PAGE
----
I think it is unfortunate that only 10 per cent. of the men are entitled to re-enlist again under the colours for the purpose of securing pensions. I appealed to the Minister for War the other day to see whether he could raise the percentage a little; 10 per cent. is a very small proportion. I think an opportunity should be given to the soldier to make a career, and even if he can only become a non-commissioned officer, he should have a chance of keeping with the colours so that he may, at least, having entered into the profession, have some confidence that he has a career before him, and that he will have an opportunity of continuing in the service. The other point is as to compulsory service. I have no objection to discussing anywhere the question of conscription or voluntary enlistment, and if the country decides for compulsion, we who disagree must submit. But I do object to the right hon. Gentleman and his Department introducing surreptitiously, without debate in this House, a form of compulsion which is the worst form that can possibly be adopted. If the State decides to compel citizens to join the Army, then the wealthy as well as the poor would be compelled to join and learn the goose-step. But the proposal of the right hon. Gentleman opens up a phase of compulsion which hon. Gentlemen will see is not very satisfactory, looked at from any point of view. If this goes on, what would happen would be that the poor man who has to work for his living would be forced to serve if conscription were applied to him, whereas the wealthy and independent could refuse and would consequently be in a position of safety, with their individual liberty maintained, and, under those circumstances, I consider that it is the worst form of conscription that one could possibly imagine. You could not have conscription to defend our Empire unless you kept the young conscript for four or five years, and you could not do that in this country.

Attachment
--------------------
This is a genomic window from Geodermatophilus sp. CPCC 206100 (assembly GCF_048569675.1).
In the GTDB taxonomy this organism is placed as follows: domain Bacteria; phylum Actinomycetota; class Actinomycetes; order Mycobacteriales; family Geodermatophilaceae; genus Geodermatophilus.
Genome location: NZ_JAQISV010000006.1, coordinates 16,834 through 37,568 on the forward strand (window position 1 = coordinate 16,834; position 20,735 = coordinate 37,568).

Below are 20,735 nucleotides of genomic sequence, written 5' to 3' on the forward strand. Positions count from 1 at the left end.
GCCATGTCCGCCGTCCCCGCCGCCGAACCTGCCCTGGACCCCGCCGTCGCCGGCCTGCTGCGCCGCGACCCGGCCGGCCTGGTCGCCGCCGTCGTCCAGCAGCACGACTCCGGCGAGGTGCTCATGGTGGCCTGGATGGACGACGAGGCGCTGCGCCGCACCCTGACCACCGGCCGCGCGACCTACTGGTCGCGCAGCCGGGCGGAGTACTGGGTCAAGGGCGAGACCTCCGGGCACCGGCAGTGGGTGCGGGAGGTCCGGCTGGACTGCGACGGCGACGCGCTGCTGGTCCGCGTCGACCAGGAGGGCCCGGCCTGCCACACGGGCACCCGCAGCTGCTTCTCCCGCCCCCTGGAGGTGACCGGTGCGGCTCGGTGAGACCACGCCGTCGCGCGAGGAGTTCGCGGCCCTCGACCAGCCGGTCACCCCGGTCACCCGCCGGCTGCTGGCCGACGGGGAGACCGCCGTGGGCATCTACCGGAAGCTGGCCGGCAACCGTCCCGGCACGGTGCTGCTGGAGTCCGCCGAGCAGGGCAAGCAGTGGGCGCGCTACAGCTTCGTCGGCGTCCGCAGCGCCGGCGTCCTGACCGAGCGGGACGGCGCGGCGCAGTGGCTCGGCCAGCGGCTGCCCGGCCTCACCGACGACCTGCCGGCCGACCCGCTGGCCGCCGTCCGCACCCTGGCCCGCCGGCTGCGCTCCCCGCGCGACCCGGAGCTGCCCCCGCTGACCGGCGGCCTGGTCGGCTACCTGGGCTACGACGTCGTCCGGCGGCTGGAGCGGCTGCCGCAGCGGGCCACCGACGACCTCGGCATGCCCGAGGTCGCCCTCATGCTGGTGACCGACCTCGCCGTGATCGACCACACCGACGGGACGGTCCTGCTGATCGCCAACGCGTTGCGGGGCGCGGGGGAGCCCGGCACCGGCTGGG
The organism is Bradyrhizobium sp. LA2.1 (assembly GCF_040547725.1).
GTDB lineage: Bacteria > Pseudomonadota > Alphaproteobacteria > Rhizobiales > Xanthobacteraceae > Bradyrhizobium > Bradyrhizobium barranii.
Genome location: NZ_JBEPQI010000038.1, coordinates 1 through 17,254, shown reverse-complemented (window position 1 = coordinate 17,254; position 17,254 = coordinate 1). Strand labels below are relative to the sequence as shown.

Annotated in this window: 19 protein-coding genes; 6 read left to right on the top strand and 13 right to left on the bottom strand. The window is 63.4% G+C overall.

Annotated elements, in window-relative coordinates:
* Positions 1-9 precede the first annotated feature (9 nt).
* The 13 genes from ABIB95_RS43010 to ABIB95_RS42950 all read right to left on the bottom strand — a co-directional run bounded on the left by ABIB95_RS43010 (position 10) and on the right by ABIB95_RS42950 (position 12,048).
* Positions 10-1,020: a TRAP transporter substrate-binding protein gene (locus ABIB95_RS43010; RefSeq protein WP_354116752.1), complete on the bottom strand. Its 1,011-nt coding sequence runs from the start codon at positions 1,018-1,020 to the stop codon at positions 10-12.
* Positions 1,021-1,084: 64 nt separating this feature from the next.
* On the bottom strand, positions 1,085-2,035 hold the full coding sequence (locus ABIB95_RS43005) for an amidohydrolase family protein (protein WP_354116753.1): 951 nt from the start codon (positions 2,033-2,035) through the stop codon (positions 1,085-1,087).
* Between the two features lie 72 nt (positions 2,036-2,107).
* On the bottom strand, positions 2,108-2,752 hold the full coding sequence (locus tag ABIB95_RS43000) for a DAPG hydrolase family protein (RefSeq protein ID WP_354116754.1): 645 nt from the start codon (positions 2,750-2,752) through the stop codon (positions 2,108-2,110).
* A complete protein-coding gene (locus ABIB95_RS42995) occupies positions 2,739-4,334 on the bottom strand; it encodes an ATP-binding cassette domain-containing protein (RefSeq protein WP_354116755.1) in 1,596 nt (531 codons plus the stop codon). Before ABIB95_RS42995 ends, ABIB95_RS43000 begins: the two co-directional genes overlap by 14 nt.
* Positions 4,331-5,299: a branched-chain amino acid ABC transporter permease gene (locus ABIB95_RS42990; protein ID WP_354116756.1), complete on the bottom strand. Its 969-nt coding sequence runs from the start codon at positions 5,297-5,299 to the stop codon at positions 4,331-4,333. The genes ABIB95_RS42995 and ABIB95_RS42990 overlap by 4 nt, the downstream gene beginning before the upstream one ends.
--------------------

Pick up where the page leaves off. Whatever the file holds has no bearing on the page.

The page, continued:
When one comes to consider it, there is no necessity for this in the Territorial Army. I congratulate the right hon. Gentleman on the Territorial Army and the whole idea of it. I supported him in this House and I see no reason for objecting to it now. I see nothing attaching to the organisation whatever but what has been beneficial and may stave off the efforts of the National Service Association to force compulsory service. It has given unity of organisation and purpose, when before it was only a sort of military scrapping. It is organised on one basis and can be used effectively for the purpose for which it was intended. Compulsion is not necessary, and the thing so far has been a huge success, therefore, I think the hon. Gentleman has been ill-advised in sanctioning in the slightest degree the coercion that has been sought to be put on the workmen to join this branch of our service by employers who employ them.